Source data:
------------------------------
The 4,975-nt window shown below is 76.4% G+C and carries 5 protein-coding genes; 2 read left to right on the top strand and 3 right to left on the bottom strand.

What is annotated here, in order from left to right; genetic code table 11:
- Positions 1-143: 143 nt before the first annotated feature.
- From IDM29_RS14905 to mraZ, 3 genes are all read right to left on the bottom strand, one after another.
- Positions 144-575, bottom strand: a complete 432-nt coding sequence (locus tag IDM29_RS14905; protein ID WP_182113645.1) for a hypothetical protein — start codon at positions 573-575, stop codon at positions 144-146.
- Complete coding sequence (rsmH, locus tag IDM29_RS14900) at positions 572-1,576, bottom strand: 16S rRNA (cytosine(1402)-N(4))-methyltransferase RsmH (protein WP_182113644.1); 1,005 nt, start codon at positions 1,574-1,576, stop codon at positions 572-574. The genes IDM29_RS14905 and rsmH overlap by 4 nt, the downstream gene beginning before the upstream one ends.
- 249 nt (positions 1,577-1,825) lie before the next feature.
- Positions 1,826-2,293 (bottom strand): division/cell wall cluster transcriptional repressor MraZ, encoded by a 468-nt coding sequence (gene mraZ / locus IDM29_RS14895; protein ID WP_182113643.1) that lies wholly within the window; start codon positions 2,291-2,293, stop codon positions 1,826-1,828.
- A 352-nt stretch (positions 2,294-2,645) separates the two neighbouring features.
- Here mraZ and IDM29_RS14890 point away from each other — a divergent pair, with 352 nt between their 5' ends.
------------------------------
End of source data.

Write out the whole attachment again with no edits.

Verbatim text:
The 4,975-nt window shown below is 76.4% G+C and carries 5 protein-coding genes; 2 read left to right on the top strand and 3 right to left on the bottom strand.

What is annotated here, in order from left to right; genetic code table 11:
- Positions 1-143: 143 nt before the first annotated feature.
- From IDM29_RS14905 to mraZ, 3 genes are all read right to left on the bottom strand, one after another.
- Positions 144-575, bottom strand: a complete 432-nt coding sequence (locus tag IDM29_RS14905; protein ID WP_182113645.1) for a hypothetical protein — start codon at positions 573-575, stop codon at positions 144-146.
- Complete coding sequence (rsmH, locus tag IDM29_RS14900) at positions 572-1,576, bottom strand: 16S rRNA (cytosine(1402)-N(4))-methyltransferase RsmH (protein WP_182113644.1); 1,005 nt, start codon at positions 1,574-1,576, stop codon at positions 572-574. The genes IDM29_RS14905 and rsmH overlap by 4 nt, the downstream gene beginning before the upstream one ends.
- 249 nt (positions 1,577-1,825) lie before the next feature.
- Positions 1,826-2,293 (bottom strand): division/cell wall cluster transcriptional repressor MraZ, encoded by a 468-nt coding sequence (gene mraZ / locus IDM29_RS14895; protein ID WP_182113643.1) that lies wholly within the window; start codon positions 2,291-2,293, stop codon positions 1,826-1,828.
- A 352-nt stretch (positions 2,294-2,645) separates the two neighbouring features.
- Here mraZ and IDM29_RS14890 point away from each other — a divergent pair, with 352 nt between their 5' ends.